sandbox question about copying from bundle

  • Hi,

    In the non-sandboxed version of my app upon first launch I copied a helper executable from my bundle to my application support folder (standard location) and communicated with it via nstask.  Now I'm trying to sandbox my app and I found that when I do this it fails with a read-write deny (sandbox application support location).  As a test I changed it where my app would communicate with this executable directly inside of my bundle and it seems to work.  So my question would be is this how it must be when it's sandboxed that I'm not allowed to copy resources out of my bundle into my own sandboxed application support location?

    Thanks,

    rc
  • On Jun 22, 2012, at 4:51 AM, Rick C. wrote:

    > Hi,
    >
    > In the non-sandboxed version of my app upon first launch I copied a helper executable from my bundle to my application support folder (standard location) and communicated with it via nstask.  Now I'm trying to sandbox my app and I found that when I do this it fails with a read-write deny (sandbox application support location).  As a test I changed it where my app would communicate with this executable directly inside of my bundle and it seems to work.  So my question would be is this how it must be when it's sandboxed that I'm not allowed to copy resources out of my bundle into my own sandboxed application support location?

    Are you sure it's copying the file into the sandboxed Application Support folder and not the real one? What method are you using to discover the location of the Application Support folder? The code isn't using a hard-coded path to the folder, is it? Are you sure that the folder actually exists before you put something into it? Would you please share with us the deny error you're getting from sandboxd? Your app should have full access to its sandboxed Library folder and subfolders.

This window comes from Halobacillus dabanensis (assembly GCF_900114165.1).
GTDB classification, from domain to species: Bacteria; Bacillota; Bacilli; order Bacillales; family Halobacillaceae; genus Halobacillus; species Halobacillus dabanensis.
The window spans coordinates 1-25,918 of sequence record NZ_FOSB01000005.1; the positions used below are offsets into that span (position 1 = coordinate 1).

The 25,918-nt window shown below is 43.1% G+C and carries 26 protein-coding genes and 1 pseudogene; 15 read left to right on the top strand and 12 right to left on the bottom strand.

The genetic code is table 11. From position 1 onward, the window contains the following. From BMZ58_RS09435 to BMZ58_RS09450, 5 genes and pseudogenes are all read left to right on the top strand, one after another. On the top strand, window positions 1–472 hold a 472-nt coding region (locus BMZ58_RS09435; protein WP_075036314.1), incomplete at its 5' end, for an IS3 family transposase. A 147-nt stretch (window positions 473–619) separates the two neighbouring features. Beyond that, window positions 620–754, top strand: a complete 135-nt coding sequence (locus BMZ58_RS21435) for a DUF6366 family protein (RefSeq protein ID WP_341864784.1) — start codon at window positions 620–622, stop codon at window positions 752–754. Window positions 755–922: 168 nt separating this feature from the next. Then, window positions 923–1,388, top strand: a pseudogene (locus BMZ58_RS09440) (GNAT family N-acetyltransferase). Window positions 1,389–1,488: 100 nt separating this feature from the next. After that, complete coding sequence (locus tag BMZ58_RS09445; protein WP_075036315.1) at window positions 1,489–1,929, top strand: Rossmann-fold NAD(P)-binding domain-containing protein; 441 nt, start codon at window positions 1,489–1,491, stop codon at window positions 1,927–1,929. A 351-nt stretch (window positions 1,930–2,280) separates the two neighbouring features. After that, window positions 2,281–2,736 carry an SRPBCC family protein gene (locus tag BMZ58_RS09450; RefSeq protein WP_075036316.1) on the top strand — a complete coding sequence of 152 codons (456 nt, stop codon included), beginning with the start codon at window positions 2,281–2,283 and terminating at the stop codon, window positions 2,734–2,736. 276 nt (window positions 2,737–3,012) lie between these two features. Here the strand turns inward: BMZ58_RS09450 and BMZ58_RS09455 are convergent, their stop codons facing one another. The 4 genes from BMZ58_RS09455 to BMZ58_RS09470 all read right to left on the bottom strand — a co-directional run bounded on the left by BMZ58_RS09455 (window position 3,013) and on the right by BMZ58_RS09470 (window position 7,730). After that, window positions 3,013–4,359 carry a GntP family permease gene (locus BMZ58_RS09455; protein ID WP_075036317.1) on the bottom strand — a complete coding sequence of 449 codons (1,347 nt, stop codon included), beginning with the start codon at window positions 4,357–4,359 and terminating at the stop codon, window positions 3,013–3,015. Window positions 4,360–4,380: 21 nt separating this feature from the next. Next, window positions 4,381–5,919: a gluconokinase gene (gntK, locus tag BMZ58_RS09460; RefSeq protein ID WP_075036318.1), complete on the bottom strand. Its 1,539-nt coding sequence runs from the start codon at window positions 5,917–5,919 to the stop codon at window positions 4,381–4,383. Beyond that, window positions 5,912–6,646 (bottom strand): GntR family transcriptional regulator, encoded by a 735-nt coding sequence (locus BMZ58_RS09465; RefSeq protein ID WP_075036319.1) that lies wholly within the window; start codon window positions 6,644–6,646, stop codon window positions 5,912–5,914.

Nick Zitzmann
    <http://www.chronosnet.com/>
  • Ok here's my follow-up...I confirmed that everything I told you was true and finally said to myself I will just communicate with this executable inside my bundle.  This works until I submit it to the Mac App Store and I get invalid binary because this executable (3rd party) is not sandboxed.  So I give this binary entitlements and now when I try to communicate with it via NSTask it crashes and the crash report reveals that a sandbox cannot be created.  I thought that any of my resources carried the same sandbox anyways as my main app?  So now I still don't know what to do?  If I don't sandbox the executable it works but the App Store won't accept it, and if I do sandbox it the App Store (presumably) will accept it but it crashes.  What should I do?

    Thanks for the help in advance as I'm quite stuck here,

    rc

    On Jun 23, 2012, at 3:25 AM, Nick Zitzmann wrote:

    >
    > On Jun 22, 2012, at 4:51 AM, Rick C. wrote:
    >
    >> Hi,
    >>
    >> In the non-sandboxed version of my app upon first launch I copied a helper executable from my bundle to my application support folder (standard location) and communicated with it via nstask.  Now I'm trying to sandbox my app and I found that when I do this it fails with a read-write deny (sandbox application support location).  As a test I changed it where my app would communicate with this executable directly inside of my bundle and it seems to work.  So my question would be is this how it must be when it's sandboxed that I'm not allowed to copy resources out of my bundle into my own sandboxed application support location?
    >
    > Are you sure it's copying the file into the sandboxed Application Support folder and not the real one? What method are you using to discover the location of the Application Support folder? The code isn't using a hard-coded path to the folder, is it? Are you sure that the folder actually exists before you put something into it? Would you please share with us the deny error you're getting from sandboxd? Your app should have full access to its sandboxed Library folder and subfolders.
    >
    > Nick Zitzmann
    > <http://www.chronosnet.com/>
    >